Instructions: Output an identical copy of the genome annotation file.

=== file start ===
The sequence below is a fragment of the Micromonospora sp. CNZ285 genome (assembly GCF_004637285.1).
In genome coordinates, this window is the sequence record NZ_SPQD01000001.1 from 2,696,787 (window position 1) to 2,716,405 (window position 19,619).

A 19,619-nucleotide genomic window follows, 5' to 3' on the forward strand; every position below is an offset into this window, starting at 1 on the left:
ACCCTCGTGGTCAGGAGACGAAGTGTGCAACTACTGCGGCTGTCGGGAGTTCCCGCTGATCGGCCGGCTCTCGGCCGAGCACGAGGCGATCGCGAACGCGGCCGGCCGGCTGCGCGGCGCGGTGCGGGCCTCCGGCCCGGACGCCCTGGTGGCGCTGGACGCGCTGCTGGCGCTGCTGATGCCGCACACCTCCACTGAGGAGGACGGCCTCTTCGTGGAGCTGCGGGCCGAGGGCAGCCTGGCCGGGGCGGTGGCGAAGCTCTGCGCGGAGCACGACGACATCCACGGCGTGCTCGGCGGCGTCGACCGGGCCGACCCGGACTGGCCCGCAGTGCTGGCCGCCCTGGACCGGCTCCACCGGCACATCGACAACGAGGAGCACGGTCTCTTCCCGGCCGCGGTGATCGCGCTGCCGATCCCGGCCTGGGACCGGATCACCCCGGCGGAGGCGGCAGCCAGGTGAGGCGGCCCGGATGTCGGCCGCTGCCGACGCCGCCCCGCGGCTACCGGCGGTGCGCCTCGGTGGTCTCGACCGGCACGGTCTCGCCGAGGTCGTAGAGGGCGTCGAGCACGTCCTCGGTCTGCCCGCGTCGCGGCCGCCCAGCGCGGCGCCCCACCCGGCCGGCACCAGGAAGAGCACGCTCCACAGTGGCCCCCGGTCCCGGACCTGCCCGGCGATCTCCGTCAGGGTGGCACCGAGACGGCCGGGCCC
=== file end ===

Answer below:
The sequence below is a fragment of the Micromonospora sp. CNZ285 genome (assembly GCF_004637285.1).
In genome coordinates, this window is the sequence record NZ_SPQD01000001.1 from 2,696,787 (window position 1) to 2,716,405 (window position 19,619).

A 19,619-nucleotide genomic window follows, 5' to 3' on the forward strand; every position below is an offset into this window, starting at 1 on the left:
ACCCTCGTGGTCAGGAGACGAAGTGTGCAACTACTGCGGCTGTCGGGAGTTCCCGCTGATCGGCCGGCTCTCGGCCGAGCACGAGGCGATCGCGAACGCGGCCGGCCGGCTGCGCGGCGCGGTGCGGGCCTCCGGCCCGGACGCCCTGGTGGCGCTGGACGCGCTGCTGGCGCTGCTGATGCCGCACACCTCCACTGAGGAGGACGGCCTCTTCGTGGAGCTGCGGGCCGAGGGCAGCCTGGCCGGGGCGGTGGCGAAGCTCTGCGCGGAGCACGACGACATCCACGGCGTGCTCGGCGGCGTCGACCGGGCCGACCCGGACTGGCCCGCAGTGCTGGCCGCCCTGGACCGGCTCCACCGGCACATCGACAACGAGGAGCACGGTCTCTTCCCGGCCGCGGTGATCGCGCTGCCGATCCCGGCCTGGGACCGGATCACCCCGGCGGAGGCGGCAGCCAGGTGAGGCGGCCCGGATGTCGGCCGCTGCCGACGCCGCCCCGCGGCTACCGGCGGTGCGCCTCGGTGGTCTCGACCGGCACGGTCTCGCCGAGGTCGTAGAGGGCGTCGAGCACGTCCTCGGTCTGCCCGCGTCGCGGCCGCCCAGCGCGGCGCCCCACCCGGCCGGCACCAGGAAGAGCACGCTCCACAGTGGCCCCCGGTCCCGGACCTGCCCGGCGATCTCCGTCAGGGTGGCACCGAGACGGCCGGGCCC